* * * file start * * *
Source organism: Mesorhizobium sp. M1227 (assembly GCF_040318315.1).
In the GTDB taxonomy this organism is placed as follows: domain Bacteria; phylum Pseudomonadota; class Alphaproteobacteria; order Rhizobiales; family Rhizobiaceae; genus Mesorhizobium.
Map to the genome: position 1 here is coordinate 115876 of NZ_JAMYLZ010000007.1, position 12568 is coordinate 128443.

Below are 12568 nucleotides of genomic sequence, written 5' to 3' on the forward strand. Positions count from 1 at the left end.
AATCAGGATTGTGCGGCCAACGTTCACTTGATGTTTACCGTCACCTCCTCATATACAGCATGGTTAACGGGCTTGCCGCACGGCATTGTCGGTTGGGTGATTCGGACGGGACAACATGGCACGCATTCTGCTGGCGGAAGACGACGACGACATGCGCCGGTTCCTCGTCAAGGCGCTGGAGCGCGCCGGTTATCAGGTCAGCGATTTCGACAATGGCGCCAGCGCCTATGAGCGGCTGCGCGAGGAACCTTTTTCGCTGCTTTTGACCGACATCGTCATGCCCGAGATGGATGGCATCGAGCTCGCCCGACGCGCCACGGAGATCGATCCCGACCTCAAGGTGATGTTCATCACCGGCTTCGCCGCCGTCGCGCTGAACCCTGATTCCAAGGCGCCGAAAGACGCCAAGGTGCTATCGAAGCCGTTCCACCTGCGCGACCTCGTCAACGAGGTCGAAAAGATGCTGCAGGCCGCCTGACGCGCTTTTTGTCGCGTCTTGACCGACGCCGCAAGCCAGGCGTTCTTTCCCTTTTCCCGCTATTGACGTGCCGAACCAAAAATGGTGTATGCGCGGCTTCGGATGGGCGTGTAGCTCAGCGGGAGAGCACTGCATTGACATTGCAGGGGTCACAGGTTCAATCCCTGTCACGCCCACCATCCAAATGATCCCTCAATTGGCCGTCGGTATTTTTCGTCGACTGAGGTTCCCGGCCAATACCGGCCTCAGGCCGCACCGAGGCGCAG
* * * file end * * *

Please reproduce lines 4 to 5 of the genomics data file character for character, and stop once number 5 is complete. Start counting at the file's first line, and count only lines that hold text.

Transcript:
Below are 12568 nucleotides of genomic sequence, written 5' to 3' on the forward strand. Positions count from 1 at the left end.
AATCAGGATTGTGCGGCCAACGTTCACTTGATGTTTACCGTCACCTCCTCATATACAGCATGGTTAACGGGCTTGCCGCACGGCATTGTCGGTTGGGTGATTCGGACGGGACAACATGGCACGCATTCTGCTGGCGGAAGACGACGACGACATGCGCCGGTTCCTCGTCAAGGCGCTGGAGCGCGCCGGTTATCAGGTCAGCGATTTCGACAATGGCGCCAGCGCCTATGAGCGGCTGCGCGAGGAACCTTTTTCGCTGCTTTTGACCGACATCGTCATGCCCGAGATGGATGGCATCGAGCTCGCCCGACGCGCCACGGAGATCGATCCCGACCTCAAGGTGATGTTCATCACCGGCTTCGCCGCCGTCGCGCTGAACCCTGATTCCAAGGCGCCGAAAGACGCCAAGGTGCTATCGAAGCCGTTCCACCTGCGCGACCTCGTCAACGAGGTCGAAAAGATGCTGCAGGCCGCCTGACGCGCTTTTTGTCGCGTCTTGACCGACGCCGCAAGCCAGGCGTTCTTTCCCTTTTCCCGCTATTGACGTGCCGAACCAAAAATGGTGTATGCGCGGCTTCGGATGGGCGTGTAGCTCAGCGGGAGAGCACTGCATTGACATTGCAGGGGTCACAGGTTCAATCCCTGTCACGCCCACCATCCAAATGATCCCTCAATTGGCCGTCGGTATTTTTCGTCGACTGAGGTTCCCGGCCAATACCGGCCTCAGGCCGCACCGAGGCGCAG